0
$\begingroup$

Consider a positive semi-definite function $f(x) \in \mathcal{L}^2\left( \mathbb{R} \right)$ of class $\textbf{C}^0$. I am interested in knowing the values of $x$ beyond which this function is uniformly below some value $\overline{f}$.

$$ \overline{x} \triangleq \min \left\{ x \, \Big \vert \, f\left( r\right) \leq \overline{f}, \,\, \forall r > x \right\} $$

We will call $\overline{x}$ to be the cut-off point of $f(x)$, and we will assume that $\overline{x}$ exists.

Let $\overline{x}_\alpha$ represent the cut-off point of the function $\alpha f(x)$, where $\alpha$ is a positive real number, then I would like to prove that $$ \lim_{\alpha \to 1} \overline{x}_\alpha =\overline{x} $$

Here too, we will assume that $\overline{x}_\alpha$ exists.

My tentative approach for the proof

In the case of an affine function $f(s) = mx + c$, then for any given $\alpha$, we can find an exact value of $\overline{x}_\alpha$, which is $$ \overline{x}_\alpha = \left(\frac{1-\alpha}{\alpha}\right)\frac{\overline{f}}{m}$$

In the affine case, $\lim_{\alpha \to 1} \overline{x}_\alpha = \overline{x}$.

For other functions, we can find an approximate value for $\overline{x}_\alpha$ using an affine approximation the function $\alpha f(x)$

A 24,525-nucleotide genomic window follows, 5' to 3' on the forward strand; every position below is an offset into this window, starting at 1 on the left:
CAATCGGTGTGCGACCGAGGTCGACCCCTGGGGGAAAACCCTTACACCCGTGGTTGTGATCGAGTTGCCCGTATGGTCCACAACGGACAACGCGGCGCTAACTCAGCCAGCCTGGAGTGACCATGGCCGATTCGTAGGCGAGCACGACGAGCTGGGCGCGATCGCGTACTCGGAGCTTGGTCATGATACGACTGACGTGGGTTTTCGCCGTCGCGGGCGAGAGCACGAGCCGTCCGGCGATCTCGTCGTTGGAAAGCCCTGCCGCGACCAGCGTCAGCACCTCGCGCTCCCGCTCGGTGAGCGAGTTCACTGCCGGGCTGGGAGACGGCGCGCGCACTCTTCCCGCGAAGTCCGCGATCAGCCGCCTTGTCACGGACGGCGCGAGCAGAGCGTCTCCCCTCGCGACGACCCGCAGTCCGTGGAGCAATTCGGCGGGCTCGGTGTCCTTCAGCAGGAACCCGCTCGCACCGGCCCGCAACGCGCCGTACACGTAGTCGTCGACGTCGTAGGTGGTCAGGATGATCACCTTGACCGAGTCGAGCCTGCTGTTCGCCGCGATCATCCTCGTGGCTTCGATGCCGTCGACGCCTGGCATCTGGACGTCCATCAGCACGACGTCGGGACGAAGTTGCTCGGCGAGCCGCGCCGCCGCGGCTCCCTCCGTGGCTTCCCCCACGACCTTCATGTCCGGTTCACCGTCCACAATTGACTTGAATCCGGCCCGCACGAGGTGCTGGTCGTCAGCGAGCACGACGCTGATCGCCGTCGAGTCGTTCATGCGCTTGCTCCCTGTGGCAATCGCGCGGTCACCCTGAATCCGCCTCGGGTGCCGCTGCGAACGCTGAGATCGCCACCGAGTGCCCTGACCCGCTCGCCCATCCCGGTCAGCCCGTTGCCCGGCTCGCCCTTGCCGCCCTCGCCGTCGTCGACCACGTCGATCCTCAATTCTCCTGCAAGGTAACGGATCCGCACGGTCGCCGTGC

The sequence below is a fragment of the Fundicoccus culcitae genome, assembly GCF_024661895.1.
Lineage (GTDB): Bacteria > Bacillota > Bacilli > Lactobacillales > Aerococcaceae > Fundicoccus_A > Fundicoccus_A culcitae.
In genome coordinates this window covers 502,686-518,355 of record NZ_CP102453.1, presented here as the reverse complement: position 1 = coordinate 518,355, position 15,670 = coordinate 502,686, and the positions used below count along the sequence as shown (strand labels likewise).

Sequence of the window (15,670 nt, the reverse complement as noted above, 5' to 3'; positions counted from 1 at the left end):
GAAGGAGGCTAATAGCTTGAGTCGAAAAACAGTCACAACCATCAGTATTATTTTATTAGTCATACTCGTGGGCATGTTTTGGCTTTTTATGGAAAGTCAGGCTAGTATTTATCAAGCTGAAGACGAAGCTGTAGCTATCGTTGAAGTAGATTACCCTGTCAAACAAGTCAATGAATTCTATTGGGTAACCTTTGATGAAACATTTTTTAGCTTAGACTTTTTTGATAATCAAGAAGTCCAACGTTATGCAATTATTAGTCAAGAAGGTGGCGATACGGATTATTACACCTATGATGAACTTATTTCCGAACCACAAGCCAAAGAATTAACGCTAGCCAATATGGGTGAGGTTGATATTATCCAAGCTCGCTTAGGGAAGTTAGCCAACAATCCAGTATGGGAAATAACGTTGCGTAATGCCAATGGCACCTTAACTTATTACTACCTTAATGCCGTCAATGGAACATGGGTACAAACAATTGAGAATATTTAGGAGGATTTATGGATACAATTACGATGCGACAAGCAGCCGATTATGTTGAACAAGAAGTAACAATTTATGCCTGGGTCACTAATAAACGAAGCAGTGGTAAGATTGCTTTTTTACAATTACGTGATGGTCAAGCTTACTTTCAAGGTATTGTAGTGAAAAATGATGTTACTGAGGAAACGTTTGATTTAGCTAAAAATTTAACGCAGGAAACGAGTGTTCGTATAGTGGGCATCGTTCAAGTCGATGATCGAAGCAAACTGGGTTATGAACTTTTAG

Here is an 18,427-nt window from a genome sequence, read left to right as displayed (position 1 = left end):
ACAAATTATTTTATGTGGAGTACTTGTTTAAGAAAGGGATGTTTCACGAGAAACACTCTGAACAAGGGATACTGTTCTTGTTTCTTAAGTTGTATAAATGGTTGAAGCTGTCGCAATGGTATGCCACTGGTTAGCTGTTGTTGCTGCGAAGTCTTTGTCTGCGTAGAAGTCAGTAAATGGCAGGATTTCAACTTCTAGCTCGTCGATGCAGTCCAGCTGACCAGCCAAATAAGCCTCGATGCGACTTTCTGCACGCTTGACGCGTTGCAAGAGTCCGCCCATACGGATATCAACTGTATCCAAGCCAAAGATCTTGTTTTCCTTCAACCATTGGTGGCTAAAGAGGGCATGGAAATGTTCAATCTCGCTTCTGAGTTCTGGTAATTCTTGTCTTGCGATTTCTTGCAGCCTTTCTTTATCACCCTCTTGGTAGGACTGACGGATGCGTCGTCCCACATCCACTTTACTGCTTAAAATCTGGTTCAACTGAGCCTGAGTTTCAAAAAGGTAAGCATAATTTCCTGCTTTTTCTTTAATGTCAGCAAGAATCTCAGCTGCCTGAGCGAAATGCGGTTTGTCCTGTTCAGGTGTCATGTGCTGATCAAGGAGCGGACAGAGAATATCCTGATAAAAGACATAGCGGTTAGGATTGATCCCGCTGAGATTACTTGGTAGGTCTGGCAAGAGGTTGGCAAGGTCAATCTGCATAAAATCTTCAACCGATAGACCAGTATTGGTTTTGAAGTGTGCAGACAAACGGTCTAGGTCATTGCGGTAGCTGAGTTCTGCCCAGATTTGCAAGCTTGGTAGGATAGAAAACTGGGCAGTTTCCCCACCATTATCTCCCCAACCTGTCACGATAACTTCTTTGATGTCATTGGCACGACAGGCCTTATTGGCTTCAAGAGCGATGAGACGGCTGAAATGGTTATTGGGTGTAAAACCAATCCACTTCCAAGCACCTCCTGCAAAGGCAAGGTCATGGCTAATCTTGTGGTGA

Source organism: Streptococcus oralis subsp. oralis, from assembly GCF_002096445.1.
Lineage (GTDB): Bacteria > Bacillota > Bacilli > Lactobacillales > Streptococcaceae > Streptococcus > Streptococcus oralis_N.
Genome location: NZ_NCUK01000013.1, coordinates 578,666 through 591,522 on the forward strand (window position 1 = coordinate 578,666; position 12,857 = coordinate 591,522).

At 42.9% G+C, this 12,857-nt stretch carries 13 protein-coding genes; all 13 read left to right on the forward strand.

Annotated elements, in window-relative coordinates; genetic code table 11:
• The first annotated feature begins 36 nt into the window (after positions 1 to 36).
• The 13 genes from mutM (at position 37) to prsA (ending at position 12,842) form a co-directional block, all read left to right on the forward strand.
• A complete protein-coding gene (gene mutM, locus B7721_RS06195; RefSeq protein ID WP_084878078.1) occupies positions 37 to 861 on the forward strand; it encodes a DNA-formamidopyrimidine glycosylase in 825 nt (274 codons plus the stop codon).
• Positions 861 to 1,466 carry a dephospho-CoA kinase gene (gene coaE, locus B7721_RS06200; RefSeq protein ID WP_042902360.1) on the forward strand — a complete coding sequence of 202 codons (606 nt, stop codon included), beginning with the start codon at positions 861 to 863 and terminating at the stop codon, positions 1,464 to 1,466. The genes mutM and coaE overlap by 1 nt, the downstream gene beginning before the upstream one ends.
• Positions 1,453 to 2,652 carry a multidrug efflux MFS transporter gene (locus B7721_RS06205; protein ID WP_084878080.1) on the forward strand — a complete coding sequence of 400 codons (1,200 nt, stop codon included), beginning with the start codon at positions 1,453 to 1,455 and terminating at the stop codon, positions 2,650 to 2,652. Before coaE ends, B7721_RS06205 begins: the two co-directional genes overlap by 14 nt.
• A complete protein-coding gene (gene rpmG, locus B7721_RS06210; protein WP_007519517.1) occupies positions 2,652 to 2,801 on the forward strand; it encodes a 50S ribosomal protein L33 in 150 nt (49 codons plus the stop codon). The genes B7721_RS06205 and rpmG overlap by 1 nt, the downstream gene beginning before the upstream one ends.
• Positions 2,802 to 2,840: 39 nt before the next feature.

$$ \hat{\overline{x}}_\alpha = \left(\frac{1 - \alpha}{\alpha}\right) \frac{\overline{f}}{f'(\overline{x})} $$

In case $f'(x)$ does not exist, then we could replace it by $f'(\overline{x}^-)$ or $f'(\overline{x}^+)$ depending on whether $\alpha < 1$ or $\alpha > 1$.

Depending on the value of $\alpha$ and the natuee of $f(x)$, we know that $\hat{\overline{x}}_\alpha \approx \overline{x}$.

However, we know that $\lim_{\alpha \to 1} \hat{\overline{x}}_\alpha = \overline{x}$. Does this also mean that $\lim_{\alpha \to 1} \overline{x}_\alpha = \overline(x)$? If so, how can we demonstrate this?

I think one way to do this could be to show that $\alpha \to 1$, implies that $\hat{\overline{x}}_\alpha \to \overline{x}_\alpha$. This would in turn imply that $\overline{x}_\alpha \to \overline{x}$.

$\endgroup$

Your Answer

By clicking "Post Your Answer", you acknowledge that you have read our updated terms of service, privacy policy and cookie policy, and that your continued use of the website is subject to these policies.

Browse other questions tagged or ask your own question.